I've read lots of the Cadfael series and somehow always ended up disappointed until this final volume. Too many stereotyped characters - the wayward but essentially good young man, the feisty but in the end submissive young woman, the fanatical but misguided monk etc; they pop up in novel after novel, and the overall tone of the series is, to my mind, marred by sentimentality.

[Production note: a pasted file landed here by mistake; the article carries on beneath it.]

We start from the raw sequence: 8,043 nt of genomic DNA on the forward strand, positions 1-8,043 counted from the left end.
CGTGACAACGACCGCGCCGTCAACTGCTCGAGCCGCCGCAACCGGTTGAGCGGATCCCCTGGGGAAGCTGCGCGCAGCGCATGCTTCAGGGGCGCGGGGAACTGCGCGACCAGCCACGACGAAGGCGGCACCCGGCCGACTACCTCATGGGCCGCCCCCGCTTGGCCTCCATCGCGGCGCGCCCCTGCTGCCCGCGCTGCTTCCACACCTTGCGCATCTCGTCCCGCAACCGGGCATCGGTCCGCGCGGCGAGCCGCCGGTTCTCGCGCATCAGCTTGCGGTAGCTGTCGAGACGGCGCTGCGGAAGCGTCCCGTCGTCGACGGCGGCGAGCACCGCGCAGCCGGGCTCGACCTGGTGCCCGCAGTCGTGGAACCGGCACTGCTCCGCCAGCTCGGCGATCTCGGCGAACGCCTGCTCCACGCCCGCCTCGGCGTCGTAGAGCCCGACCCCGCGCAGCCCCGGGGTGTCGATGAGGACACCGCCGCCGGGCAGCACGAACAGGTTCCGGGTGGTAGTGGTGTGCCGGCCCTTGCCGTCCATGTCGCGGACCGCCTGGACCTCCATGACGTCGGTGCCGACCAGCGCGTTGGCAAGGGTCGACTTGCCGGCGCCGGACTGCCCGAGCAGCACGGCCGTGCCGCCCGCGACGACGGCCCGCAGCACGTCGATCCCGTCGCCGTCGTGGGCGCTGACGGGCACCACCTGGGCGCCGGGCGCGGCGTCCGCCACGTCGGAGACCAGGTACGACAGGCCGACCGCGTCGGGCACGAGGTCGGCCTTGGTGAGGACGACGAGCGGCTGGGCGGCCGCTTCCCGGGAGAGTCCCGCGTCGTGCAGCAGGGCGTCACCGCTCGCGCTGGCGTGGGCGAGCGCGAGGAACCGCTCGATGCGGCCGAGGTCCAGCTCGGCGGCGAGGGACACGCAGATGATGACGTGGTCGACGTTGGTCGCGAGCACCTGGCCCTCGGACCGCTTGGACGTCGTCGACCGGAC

But this novel achieves a powerful resonance in its treatment of father-son rivalry, duty and painful separation, and also the conflict between private versus public, religious versus family loyalties. These are important themes very interestingly handled.
I can't help wondering how the author managed to reach these heights only in her final novel. But still: this is easily the best of the series, and is a fine piece of historical fiction.